For the aliens encountered by CBPOs at the ports, 4,520 were released — 3,816 on parole with NTAs, 704 on what the government termed “parole disposition”, and five who were paroled because ICE declined to detain them.

Implications. Put plainly, this is a disaster, and one that will simply encourage other foreign nationals to enter the United States illegally.

Just 1,889 of the illegal migrants encountered by Border Patrol agents and CBPOs — 1.1 percent of the total number of migrants encountered by CBP at the Southwest border in December — were removed via expedited removal. DHS doesn’t even seem like it is trying to follow the roadmap Congress laid out for it.

And, while about 45 percent of the total number of aliens encountered by CBP at the Southwest border in December were expelled under Title 42, you can more or less expect many of them to try again until they, too, get in.

Most troubling, however, is the fact that 55,626 illegal migrants encountered by CBP at the Southwest border in December were simply released. As noted, every migrant processed under the INA — be it section 235(b)(1) or (b)(2) — is supposed to be detained. In December, DHS instead let more than half of them go.

This is unsustainable, and not just at the border. According to the Transactional Records Access Clearinghouse at Syracuse University, through December, there were nearly 1.6 million cases pending on the dockets of the nation’s approximately 580 immigration judges. That’s up from just over one million in FY 2019.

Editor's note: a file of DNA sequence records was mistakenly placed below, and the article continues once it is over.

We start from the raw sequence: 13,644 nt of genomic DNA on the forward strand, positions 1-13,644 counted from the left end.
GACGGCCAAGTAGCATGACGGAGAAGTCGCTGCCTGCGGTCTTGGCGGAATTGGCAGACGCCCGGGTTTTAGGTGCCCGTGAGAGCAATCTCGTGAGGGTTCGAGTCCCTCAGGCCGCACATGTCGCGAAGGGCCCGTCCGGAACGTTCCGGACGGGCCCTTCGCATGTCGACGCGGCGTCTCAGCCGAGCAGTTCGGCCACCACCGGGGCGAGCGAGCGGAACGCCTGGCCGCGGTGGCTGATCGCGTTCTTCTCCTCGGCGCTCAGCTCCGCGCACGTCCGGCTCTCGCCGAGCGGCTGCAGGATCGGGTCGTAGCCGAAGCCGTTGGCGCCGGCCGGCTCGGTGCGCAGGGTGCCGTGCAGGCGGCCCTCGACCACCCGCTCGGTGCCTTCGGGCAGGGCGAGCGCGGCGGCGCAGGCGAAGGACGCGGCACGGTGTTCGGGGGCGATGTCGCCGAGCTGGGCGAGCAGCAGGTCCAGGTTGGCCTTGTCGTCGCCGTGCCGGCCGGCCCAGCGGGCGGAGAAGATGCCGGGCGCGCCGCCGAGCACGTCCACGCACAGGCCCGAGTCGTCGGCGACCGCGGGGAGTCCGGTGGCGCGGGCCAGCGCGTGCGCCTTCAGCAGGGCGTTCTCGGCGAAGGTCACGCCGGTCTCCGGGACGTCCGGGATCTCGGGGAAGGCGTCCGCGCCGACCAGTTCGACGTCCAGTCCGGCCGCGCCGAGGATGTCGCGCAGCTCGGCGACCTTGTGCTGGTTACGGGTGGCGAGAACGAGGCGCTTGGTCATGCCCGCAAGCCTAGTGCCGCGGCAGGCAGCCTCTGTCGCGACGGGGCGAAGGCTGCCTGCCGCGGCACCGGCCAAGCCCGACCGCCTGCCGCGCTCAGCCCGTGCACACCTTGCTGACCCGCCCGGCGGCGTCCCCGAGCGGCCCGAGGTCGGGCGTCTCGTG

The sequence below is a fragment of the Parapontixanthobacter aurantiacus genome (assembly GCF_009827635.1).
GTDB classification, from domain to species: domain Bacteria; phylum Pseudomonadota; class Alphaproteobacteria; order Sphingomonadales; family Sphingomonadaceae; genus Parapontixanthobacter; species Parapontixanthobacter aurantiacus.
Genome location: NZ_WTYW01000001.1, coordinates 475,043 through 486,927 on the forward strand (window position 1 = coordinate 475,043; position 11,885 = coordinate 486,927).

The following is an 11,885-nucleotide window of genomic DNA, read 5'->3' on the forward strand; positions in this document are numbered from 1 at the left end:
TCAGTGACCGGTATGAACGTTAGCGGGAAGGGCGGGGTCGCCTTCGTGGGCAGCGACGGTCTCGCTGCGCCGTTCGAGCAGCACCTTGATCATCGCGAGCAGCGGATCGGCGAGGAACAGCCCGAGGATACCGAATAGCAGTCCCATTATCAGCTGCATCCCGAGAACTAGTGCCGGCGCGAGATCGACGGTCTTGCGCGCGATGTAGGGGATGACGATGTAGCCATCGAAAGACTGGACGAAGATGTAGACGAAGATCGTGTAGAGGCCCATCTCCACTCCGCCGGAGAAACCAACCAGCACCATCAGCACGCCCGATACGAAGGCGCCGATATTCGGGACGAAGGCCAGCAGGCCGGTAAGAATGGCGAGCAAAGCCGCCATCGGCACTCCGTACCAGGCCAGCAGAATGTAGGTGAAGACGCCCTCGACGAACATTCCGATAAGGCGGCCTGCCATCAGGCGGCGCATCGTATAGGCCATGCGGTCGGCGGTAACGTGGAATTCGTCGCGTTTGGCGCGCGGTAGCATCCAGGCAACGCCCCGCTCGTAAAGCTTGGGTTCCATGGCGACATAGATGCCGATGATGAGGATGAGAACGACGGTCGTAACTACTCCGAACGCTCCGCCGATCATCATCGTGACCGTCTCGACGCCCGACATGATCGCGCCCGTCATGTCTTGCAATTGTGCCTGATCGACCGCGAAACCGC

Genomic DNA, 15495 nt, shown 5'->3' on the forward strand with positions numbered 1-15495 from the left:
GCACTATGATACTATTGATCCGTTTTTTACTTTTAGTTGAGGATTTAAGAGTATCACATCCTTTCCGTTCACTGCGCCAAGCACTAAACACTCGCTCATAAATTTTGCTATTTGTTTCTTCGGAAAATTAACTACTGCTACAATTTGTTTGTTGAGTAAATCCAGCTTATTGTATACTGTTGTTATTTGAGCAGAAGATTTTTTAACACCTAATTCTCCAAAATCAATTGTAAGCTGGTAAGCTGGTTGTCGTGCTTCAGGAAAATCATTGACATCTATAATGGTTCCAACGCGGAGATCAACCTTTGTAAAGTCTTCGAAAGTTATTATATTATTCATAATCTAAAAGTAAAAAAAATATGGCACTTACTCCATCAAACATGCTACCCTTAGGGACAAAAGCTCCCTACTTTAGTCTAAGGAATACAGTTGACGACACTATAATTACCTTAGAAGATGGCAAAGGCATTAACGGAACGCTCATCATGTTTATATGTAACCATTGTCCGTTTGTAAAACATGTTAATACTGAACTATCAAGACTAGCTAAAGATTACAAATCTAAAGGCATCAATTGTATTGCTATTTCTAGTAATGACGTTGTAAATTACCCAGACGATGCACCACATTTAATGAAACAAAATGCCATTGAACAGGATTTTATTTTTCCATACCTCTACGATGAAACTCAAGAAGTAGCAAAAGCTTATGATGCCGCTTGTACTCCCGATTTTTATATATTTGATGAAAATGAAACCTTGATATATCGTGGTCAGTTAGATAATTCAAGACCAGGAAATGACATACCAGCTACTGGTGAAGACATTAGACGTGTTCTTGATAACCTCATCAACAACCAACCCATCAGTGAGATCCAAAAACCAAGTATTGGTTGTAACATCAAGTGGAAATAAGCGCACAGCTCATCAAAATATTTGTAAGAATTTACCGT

More than 35,600 illegal migrants encountered by CBP at the Southwest border were issued NTAs, so that they soon will appear on the immigration courts’ dockets, too. Extrapolating out, that suggests that immigration judges will have to deal with almost 440,000 new Southwest border cases in a year.

Even that does not take into consideration the 18,270 migrants who were apprehended by Border Patrol but who were simply paroled without even receiving an NTA. It is questionable whether Judge Kacsmaryk is going to allow DHS to get away with that for long, and if he does get fed up, those cases would go to the courts’ dockets, too.

Of course, unless something changes quickly, the number of new cases will far exceed 440,000 annually; as noted, December is not traditionally a month in which most migrants choose to enter illegally. CBPOs and agents at the Southwest border could be dealing with 250,000 to 300,000-plus illegal migrants in May, when travel season gets into full swing.

That will bring border enforcement, and the immigration court system, to a crushing halt.

Last March, Mayorkas complained that the situation at the border was “challenging” because the Trump administration had “dismantled” the immigration system “in its entirety”. PolitiFact rated that complaint as “half true” despite the fact that it made no sense at all. Whether you liked Trump’s border policies or not, they were much more effective than anything that has replaced them.

Now, however, it appears that this was simple “projection” on the secretary’s part. By releasing migrants who are supposed to by law be detained, ignoring the limits Congress placed on parole, and simply turning inadmissible aliens loose in the United States without even charging them, the Biden administration is, effectively, dismantling the immigration system, and border security with it.